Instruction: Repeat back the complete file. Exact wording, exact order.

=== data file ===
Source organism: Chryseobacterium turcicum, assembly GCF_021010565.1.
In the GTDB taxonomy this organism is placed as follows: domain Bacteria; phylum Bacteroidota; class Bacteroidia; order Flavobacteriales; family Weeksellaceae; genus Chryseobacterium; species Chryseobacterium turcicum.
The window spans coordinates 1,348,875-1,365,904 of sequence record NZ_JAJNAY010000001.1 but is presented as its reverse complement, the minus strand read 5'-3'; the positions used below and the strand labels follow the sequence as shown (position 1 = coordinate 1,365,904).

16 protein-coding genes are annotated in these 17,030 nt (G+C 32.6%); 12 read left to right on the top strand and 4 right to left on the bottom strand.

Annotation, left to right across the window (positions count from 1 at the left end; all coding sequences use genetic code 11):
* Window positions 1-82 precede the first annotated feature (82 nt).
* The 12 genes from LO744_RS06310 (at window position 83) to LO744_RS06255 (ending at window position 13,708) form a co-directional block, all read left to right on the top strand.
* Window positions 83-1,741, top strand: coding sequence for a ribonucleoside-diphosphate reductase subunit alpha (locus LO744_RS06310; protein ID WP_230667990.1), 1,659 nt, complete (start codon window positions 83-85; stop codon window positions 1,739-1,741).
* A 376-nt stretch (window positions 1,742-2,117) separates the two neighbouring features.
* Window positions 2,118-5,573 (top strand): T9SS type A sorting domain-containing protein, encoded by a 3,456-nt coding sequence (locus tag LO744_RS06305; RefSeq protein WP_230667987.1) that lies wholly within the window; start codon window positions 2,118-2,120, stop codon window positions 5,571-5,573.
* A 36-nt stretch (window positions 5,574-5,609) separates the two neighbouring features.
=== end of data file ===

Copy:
Source organism: Chryseobacterium turcicum, assembly GCF_021010565.1.
In the GTDB taxonomy this organism is placed as follows: domain Bacteria; phylum Bacteroidota; class Bacteroidia; order Flavobacteriales; family Weeksellaceae; genus Chryseobacterium; species Chryseobacterium turcicum.
The window spans coordinates 1,348,875-1,365,904 of sequence record NZ_JAJNAY010000001.1 but is presented as its reverse complement, the minus strand read 5'-3'; the positions used below and the strand labels follow the sequence as shown (position 1 = coordinate 1,365,904).

16 protein-coding genes are annotated in these 17,030 nt (G+C 32.6%); 12 read left to right on the top strand and 4 right to left on the bottom strand.

Annotation, left to right across the window (positions count from 1 at the left end; all coding sequences use genetic code 11):
* Window positions 1-82 precede the first annotated feature (82 nt).
* The 12 genes from LO744_RS06310 (at window position 83) to LO744_RS06255 (ending at window position 13,708) form a co-directional block, all read left to right on the top strand.
* Window positions 83-1,741, top strand: coding sequence for a ribonucleoside-diphosphate reductase subunit alpha (locus LO744_RS06310; protein ID WP_230667990.1), 1,659 nt, complete (start codon window positions 83-85; stop codon window positions 1,739-1,741).
* A 376-nt stretch (window positions 1,742-2,117) separates the two neighbouring features.
* Window positions 2,118-5,573 (top strand): T9SS type A sorting domain-containing protein, encoded by a 3,456-nt coding sequence (locus tag LO744_RS06305; RefSeq protein WP_230667987.1) that lies wholly within the window; start codon window positions 2,118-2,120, stop codon window positions 5,571-5,573.
* A 36-nt stretch (window positions 5,574-5,609) separates the two neighbouring features.